Two children among five Kachin civilians killed by shelling in northern Shan

By KYAW LIN HTOON | FRONTIER

YANGON — Five ethnic Kachin civilians including a nine-year-old boy and an infant girl were killed early on August 31 in northern Shan State’s Kutkai Township, after intensive clashes broke out in Maw Hit village between the Tatmadaw and members of the Northern Alliance.

Fighting started at about 6am in the jungle just north of Kutkai town, near the highway that connects the town to Muse on the Myanmar-China border. Alarmed by the fighting, residents of the majority-Kachin village fled to the house of the village head.

At 12.30pm a mortar shell hit the house, according to Mai Mai from the Humanitarian Strategic Team-Northern Shan State, a local CSO.

She said the shell killed five people from two families. Sumlut Htoi Ja, 34, was killed beside her daughter Zahkung Nang Pan, 14, and her son Zahkung Zau Hkun Lat, aged 9. Lajin Lu San, 18, and her four-month-old daughter Lasham Seng Hkawn were also killed.

Support more independent journalism like this. Sign up to be a Frontier member.

“There was fighting the whole day until 2pm,” said U Myo, a member of Kutkai-based civil society group Karuna. He said that at least 15 mortars were fired.

“After that, the whole township was scared and no-one dared to go outside.”

Earlier that day, a woman and a man, both aged 21, were injured when a shell hit their house in the same village. Volunteers from Karuna and Brahmaso Humanitarian Aid took them to Lashio General Hospital, where they have been receiving treatment, Mai Mai said.

Frontier was unable to reach members of the Northern Alliance or the Tatmadaw’s True News Information Team for comment.

As the fighting was taking place, representatives from the Northern Alliance were meeting the government’s National Reconciliation and Peace Centre at Kengtung in eastern Shan State to discuss a bilateral ceasefire agreement aimed at ending the recent clashes.

Conflict has raged across Northern Shan since August 15, when three members of the Northern Alliance launched brazen coordinated attacks on military, infrastructure and other targets in Lashio and Nawngkhio townships and at Pyin Oo Lwin in Mandalay Region.

The attacks almost immediately sparked clashes and military operations across Lashio and Kutkai townships, closer to the border with China, resulting in the deaths of at least a dozen civilians and causing at least 7,000 to flee their homes. Neither side has claimed responsibility for most of the civilian casualties and incidents that have caused damage to homes, buildings and infrastructure.

Mourners attend a funeral at the Christian cemetery in Kutkai on September 1 for the five ethnic Kachin civilians who were killed by shelling early on August 31. (Kan Thar | Facebook)

Mourners attend a funeral at the Christian cemetery in Kutkai on September 1 for the five ethnic Kachin civilians who were killed by shelling early on August 31. (Kan Thar | Facebook)

At the August 31 meeting representatives of the Kachin Independence Organisation, Myanmar National Democratic Alliance Army, Ta’ang National Liberation Army and the Arakan Army discussed ending the conflict in northern Shan State.

The meeting went smoothly and both sides agreed to meet again in mid-September, according to a joint statement released on August 31.

The talks focused on a range of topics, including recent fighting, the five civilians deaths earlier that morning, preventing further clashes and the resettling of IDPs.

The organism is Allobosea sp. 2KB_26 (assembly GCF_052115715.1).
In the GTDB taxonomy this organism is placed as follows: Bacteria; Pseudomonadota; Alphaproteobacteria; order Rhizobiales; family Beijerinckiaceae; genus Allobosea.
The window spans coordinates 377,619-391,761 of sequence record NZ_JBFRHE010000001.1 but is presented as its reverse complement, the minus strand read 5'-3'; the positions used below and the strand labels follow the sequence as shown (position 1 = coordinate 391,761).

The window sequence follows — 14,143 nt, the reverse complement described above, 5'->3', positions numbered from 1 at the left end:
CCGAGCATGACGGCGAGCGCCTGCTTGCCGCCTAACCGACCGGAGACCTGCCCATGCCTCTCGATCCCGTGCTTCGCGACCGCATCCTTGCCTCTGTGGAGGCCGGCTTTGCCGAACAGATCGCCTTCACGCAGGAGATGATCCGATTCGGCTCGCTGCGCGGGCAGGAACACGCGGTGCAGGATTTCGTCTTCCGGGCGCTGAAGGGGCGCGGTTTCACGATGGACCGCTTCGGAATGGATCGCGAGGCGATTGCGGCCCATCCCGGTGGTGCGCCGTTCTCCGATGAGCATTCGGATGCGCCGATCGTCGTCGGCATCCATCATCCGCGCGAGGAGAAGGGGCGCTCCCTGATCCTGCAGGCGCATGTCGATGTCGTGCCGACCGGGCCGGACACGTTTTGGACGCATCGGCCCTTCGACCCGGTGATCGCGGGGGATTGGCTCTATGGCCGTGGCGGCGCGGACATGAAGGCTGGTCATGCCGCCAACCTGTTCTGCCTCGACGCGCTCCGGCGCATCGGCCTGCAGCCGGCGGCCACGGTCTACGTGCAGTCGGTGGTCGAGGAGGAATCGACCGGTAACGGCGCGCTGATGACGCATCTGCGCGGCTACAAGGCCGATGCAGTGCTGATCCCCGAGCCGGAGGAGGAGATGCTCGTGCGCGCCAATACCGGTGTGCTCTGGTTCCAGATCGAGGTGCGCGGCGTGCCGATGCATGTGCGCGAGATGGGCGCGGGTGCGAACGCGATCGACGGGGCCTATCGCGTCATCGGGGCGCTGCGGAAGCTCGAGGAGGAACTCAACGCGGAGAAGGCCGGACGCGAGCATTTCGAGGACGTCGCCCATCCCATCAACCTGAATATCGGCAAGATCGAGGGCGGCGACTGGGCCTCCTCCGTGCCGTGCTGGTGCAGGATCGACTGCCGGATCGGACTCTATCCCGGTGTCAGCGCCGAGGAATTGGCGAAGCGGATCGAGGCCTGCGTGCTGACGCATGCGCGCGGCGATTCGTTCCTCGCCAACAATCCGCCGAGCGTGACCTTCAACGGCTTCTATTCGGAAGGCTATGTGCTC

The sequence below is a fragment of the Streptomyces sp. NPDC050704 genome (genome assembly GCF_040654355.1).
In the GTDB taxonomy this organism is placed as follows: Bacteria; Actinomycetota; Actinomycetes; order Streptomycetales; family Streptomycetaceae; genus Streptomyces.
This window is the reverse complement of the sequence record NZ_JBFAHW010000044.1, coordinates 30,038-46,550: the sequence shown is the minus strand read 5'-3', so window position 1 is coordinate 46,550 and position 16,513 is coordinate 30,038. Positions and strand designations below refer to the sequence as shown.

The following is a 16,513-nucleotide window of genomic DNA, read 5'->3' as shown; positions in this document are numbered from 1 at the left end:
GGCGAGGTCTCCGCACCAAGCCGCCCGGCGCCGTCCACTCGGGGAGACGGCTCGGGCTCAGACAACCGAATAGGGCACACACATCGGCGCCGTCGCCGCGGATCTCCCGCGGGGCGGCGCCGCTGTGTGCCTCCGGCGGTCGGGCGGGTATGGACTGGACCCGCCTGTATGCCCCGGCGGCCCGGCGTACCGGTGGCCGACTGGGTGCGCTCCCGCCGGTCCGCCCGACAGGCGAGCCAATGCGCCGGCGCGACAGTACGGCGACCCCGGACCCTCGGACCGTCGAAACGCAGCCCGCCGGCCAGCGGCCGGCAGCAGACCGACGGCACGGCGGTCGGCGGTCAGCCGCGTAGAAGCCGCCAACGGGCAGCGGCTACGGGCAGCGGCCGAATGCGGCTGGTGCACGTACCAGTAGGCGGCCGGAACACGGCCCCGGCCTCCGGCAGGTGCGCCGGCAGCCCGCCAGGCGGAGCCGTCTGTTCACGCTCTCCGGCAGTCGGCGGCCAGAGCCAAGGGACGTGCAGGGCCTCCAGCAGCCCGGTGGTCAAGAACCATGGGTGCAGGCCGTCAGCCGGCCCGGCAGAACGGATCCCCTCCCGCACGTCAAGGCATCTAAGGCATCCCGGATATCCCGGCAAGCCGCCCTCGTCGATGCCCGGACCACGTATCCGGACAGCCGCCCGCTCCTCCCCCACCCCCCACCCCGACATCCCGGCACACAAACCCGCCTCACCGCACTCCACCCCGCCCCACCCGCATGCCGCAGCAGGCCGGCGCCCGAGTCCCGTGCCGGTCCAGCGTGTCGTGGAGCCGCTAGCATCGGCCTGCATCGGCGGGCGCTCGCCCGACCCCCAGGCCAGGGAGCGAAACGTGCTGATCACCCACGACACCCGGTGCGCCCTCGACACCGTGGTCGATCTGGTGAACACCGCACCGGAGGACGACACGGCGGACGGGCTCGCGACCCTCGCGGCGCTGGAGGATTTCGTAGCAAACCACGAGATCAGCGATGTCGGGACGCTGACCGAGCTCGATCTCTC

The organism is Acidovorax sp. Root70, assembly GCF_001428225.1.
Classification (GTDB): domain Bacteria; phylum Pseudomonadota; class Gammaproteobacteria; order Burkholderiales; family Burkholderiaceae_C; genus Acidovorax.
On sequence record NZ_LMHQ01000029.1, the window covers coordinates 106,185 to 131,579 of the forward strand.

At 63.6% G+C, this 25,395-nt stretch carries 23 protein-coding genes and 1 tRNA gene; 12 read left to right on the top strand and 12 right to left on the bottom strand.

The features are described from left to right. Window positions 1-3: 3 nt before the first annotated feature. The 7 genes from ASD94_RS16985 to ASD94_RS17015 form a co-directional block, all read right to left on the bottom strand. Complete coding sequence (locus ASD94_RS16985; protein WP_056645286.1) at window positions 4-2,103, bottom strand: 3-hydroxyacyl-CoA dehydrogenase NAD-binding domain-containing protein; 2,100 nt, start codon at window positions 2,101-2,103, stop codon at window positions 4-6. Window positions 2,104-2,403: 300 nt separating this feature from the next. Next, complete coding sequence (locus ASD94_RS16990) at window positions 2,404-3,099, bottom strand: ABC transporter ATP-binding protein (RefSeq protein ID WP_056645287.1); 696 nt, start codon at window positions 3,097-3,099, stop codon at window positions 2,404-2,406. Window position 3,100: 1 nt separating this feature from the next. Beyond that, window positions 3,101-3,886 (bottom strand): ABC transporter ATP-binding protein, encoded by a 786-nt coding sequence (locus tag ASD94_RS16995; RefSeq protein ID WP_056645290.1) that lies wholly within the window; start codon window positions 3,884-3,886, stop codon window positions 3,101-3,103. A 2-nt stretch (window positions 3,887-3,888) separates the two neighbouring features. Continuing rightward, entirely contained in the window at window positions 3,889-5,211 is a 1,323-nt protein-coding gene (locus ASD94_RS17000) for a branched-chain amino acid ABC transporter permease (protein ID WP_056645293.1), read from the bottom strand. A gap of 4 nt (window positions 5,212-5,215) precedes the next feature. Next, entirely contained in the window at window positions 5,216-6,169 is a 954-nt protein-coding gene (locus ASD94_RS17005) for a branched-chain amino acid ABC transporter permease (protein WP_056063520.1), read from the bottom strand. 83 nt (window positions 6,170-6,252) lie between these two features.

While no Tatmadaw representatives attended, the military extended its unilateral ceasefire covering northern Myanmar for another three weeks, to September 21. Announced on December 21, 2018, the ceasefire had been due to expire later on August 31.

On the ground, tensions between the ethnic armed groups and the Tatmadaw show no sign of abating, as demonstrated by the civilian deaths in Kutkai.

“There is no such urgent and critical matter as civilians’ useless and arbitrary deaths,” said youth activist Ma Thinzar Shunlei Yi to Frontier.

“I want to warn all leaders with arms and political power to be sincere and committed to effective peace dialogue. Do whatever you can to bring positive peace.”

After the meeting with the NRPC, journalists asked the Arakan Army’s deputy chief Brigadier-General Nyo Tun Aung whether members of the Northern Alliance had attacked civilians.

“Our alliance is not one that kills its own races. We never shoot civilians,” he replied, according to footage published by BBC Burmese.

Government spokesperson U Zaw Htay, who attended the meeting, said the civilian deaths in Kutkai were discussed, but that the topic was sensitive.

“We are trying to stop the warfare in northern Shan State as soon as possible,” he said.

Share on facebook
Share on twitter
Share on email

More stories

Latest Issue

Stories in this issue
Myanmar enters 2021 with more friends than foes
The early delivery of vaccines is one of the many boons of the country’s geopolitics, but to really take advantage, Myanmar must bury the legacy of its isolationist past.
Will the Kayin BGF go quietly?
The Kayin State Border Guard Force has come under intense pressure from the Tatmadaw over its extensive, controversial business interests and there’s concern the ultimatum could trigger fresh hostilities in one of the country’s most war-torn areas.

Stay on top of Myanmar current affairs with our Daily Briefing and Media Monitor newsletters

Our fortnightly magazine is available in print, digital, or a combination beginning at $80 a year

Sign up for our Frontier Fridays newsletter. It’s a free weekly round-up featuring the most important events shaping Myanmar